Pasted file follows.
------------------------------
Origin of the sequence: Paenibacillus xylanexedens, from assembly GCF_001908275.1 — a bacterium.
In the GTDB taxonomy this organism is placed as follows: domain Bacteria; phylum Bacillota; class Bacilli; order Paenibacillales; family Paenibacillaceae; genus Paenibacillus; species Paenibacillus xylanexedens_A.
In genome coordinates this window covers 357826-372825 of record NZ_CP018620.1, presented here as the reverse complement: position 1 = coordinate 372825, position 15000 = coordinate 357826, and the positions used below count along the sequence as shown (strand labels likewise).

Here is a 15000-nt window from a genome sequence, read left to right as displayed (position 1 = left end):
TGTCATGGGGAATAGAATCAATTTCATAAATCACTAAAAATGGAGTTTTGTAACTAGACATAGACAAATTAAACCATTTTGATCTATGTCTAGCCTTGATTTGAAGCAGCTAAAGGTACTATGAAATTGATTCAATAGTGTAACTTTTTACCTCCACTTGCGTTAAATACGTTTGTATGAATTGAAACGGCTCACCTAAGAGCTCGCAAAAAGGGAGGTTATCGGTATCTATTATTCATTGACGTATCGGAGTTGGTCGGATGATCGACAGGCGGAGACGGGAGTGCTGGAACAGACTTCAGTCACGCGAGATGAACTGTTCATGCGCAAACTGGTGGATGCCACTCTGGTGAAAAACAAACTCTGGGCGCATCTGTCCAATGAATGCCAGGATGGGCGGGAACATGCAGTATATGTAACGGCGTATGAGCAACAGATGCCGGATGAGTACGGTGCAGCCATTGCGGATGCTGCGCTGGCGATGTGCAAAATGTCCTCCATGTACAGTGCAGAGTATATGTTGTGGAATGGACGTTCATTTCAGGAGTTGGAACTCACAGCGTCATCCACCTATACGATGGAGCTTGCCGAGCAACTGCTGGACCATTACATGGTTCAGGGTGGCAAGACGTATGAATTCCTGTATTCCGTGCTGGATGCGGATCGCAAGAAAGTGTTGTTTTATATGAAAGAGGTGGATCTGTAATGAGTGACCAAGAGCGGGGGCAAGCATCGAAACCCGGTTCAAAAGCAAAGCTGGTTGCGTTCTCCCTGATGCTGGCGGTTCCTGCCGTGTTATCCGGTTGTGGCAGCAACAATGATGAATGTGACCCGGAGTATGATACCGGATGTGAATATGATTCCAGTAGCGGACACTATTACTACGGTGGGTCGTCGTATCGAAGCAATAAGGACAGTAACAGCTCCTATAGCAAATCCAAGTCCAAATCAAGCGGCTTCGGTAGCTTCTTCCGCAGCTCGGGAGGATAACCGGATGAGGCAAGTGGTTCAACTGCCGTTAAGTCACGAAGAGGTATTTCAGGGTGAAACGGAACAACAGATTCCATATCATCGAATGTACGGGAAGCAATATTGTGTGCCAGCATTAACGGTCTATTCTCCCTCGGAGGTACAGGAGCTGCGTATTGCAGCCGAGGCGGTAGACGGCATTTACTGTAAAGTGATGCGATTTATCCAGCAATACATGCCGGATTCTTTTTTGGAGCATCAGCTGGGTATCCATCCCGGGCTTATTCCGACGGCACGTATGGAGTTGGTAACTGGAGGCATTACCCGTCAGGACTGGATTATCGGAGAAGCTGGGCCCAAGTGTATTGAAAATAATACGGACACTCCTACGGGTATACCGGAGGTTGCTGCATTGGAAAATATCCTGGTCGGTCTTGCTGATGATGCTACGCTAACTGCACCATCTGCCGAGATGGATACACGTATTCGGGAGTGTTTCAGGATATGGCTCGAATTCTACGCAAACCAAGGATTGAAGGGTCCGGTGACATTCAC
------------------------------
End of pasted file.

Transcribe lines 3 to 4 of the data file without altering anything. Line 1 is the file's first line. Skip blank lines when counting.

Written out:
In genome coordinates this window covers 357826-372825 of record NZ_CP018620.1, presented here as the reverse complement: position 1 = coordinate 372825, position 15000 = coordinate 357826, and the positions used below count along the sequence as shown (strand labels likewise).

Here is a 15000-nt window from a genome sequence, read left to right as displayed (position 1 = left end):